This was my Foundation Term final project at Think Tank Training Centre. It's an interpretation of the piece called "Blackberry Hunter" by St. Cygnus that I absolutely fell in love with just before starting school. The piece uses a specular-gloss workflow and was rendered in V-Ray 5 for Maya.
I followed a relatively standard process, in the beginning, to create "Blackberry Hunter." I started by camera matching the focal length and placement of key components of the scene, in Maya, based upon the real world scale of a typical blackberry (2.5cm - although the entire scene would be scaled up later to help with the subsurface scattering and lighting). After building out a base mesh, I took the scene into Mudbox to sculpt detail. Back to Maya, afterwards, for retopology and UVing the UDIMs for texturing in Mari.
While working on texturing, I began building the lighting for the scene - which ended up being more complex than I initially anticipated. In total, it took 14 lights to recreate the look of the original concept due to the very specific and directional rim lighting. That's probably something I can optimize in the future, haha! I also started plugging in my textures to experiment with the subsurface scattering parameters. The berries were especially challenging since they have different levels of translucency at different stages of development. The final step was creating xgen descriptions and guides for the hair system, which is much more straight-forward than it might seem. The entire look was accomplished using traditional guides, clump, noise and cut modifiers, and relatively simple density maps.
Lastly, I wanted to highlight my textures, since I am pretty proud of them. Everything was built from scratch in Mari using procedurals, some real world textures, and a lot of hand-painting. The skin texture was made by layering several marble procedurals to mimic the different levels and colors of tissue. In the end it looks pretty subtle, but there are four levels of tissue colors and patterning with varying levels of opacity and masking. The fabrics for the rope, burlap, shirt and overalls are a combination of sculpting detail extracted as a normal map and height maps I created in Mari, converted to normal maps and combined in photoshop. In this case, normal mapping was the optimal choice over displacement due to the small level of detail, lighting setup, and the amount of SSS in the scene. The tiled fabric pattern was made in photoshop based on a real-world fabric swatch, which I overlaid on a different weft to give it more visual interest.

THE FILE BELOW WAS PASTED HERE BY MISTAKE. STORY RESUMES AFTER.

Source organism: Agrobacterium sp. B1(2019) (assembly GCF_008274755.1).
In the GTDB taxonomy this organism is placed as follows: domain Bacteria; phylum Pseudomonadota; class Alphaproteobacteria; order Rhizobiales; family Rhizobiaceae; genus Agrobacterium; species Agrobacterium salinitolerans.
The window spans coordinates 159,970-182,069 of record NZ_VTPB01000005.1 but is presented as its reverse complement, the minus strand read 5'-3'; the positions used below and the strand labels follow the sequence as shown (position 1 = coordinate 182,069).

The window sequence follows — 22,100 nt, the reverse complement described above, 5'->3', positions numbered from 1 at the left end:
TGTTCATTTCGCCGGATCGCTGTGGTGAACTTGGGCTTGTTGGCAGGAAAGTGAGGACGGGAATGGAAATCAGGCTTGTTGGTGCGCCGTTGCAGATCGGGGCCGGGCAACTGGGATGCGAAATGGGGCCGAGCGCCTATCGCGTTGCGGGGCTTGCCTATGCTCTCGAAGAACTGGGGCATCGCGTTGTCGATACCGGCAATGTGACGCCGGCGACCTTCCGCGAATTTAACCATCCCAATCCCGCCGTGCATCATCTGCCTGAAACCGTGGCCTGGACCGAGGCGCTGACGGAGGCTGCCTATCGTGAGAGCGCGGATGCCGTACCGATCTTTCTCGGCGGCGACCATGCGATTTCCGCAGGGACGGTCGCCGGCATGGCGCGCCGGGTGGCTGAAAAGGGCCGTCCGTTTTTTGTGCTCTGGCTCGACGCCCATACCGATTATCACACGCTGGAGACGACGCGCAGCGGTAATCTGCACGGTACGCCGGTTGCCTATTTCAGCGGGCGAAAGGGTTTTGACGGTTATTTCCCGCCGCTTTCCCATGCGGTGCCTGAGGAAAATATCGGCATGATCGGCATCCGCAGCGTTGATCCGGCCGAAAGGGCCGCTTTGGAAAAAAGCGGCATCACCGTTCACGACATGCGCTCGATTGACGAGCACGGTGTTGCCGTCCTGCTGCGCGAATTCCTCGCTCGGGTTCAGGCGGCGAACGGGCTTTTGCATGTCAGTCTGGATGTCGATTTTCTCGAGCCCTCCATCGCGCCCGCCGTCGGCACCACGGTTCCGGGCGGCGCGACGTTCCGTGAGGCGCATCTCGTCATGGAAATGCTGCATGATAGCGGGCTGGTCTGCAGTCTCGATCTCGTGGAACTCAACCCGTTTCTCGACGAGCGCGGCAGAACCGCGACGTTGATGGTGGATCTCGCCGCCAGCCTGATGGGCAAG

The leaves and berries are also a bit more complicated than they may appear at first glance. These required custom roughness maps in place of specular to work with the V-Ray AlSurface Material which gave me an opportunity to make veining and cellular patterns that you tend to see on wild berry plants. I most enjoyed recreating the color variation and weathering you see on plants that aren't cultivated. I spent a lot more time taking pictures of plants than I'd like to admit.
This was a really challenging four (really, six) week project, but I had an amazing time breathing life into this little guy. Thanks for stopping by and checking out my project!